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Journal of Macromarketing







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War and other violent conflicts greatly degrade a country’s economic, social, and marketing systems. In the aftermath of conflict, national and international organizations develop different strategies, such as business development, aimed at the reconstruction of these systems. This article draws on boundary theory to frame the way in which entrepreneurship can help ex-militants to discard war-activities and to reintegrate peacefully and productively into a peace-time economy. An interpretive study examining the life-narratives of former militants of illegal groups involved in Colombia’s armed conflict – the world’s longest, lasting 52 years – regarding their business start-ups was designed and administered. Findings extend current Macromarketing and Entrepreneurship literature by showing how policies and entrepreneurial business practices in recovering marketing systems can help ex-militants to overcome discrimination, to transform their identities and to reintegrate peacefully into civil society, which in turn may portend a more inclusive and equitable marketing system and robust national economy.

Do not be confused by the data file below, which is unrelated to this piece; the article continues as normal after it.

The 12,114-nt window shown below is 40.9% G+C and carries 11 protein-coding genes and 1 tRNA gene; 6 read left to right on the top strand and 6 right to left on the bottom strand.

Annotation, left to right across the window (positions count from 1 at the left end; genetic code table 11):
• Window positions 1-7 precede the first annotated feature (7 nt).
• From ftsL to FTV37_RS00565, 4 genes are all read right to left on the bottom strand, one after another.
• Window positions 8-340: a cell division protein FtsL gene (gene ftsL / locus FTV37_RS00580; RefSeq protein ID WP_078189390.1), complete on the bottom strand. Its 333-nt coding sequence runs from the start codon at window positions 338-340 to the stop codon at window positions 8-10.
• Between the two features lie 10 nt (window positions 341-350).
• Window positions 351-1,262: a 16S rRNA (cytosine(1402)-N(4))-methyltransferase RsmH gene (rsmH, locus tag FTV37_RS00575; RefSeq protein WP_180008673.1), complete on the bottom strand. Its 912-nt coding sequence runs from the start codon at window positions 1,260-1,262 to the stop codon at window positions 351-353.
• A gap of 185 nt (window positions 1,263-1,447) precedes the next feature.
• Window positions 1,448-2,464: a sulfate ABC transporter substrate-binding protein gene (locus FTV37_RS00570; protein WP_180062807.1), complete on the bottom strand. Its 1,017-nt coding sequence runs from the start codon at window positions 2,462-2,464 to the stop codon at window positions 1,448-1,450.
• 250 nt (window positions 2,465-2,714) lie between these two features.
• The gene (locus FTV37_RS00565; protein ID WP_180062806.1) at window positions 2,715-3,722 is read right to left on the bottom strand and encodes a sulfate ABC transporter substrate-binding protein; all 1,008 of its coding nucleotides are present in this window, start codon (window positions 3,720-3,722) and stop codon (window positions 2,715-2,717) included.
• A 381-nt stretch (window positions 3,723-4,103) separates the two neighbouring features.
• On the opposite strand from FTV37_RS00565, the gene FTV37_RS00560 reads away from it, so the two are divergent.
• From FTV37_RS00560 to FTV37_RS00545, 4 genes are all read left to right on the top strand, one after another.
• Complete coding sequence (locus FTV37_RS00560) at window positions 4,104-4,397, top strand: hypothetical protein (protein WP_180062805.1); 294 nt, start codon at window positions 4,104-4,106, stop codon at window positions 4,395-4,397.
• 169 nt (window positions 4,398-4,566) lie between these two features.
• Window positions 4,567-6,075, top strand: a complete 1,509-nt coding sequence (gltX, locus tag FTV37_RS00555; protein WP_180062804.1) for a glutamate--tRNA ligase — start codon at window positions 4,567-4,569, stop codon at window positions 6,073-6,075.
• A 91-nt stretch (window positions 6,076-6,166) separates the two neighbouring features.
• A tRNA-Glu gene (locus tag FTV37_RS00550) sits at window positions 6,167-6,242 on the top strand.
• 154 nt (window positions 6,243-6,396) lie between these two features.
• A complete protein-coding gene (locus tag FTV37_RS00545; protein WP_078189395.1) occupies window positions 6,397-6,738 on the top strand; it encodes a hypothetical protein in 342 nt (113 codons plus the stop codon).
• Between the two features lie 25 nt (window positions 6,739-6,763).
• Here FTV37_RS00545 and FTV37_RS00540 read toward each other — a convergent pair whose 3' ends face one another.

Author Posting © The Authors, 2019. This is the author's version of the work. It is posted here by permission of the Authors for personal use, not for redistribution. The definitive version was published in Journal of Macromarketing, Volume 39, Issue 4, December, 2019.

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Creative Commons Attribution-Noncommercial-No Derivative Works 3.0 License
This work is licensed under a Creative Commons Attribution-Noncommercial-No Derivative Works 3.0 License.

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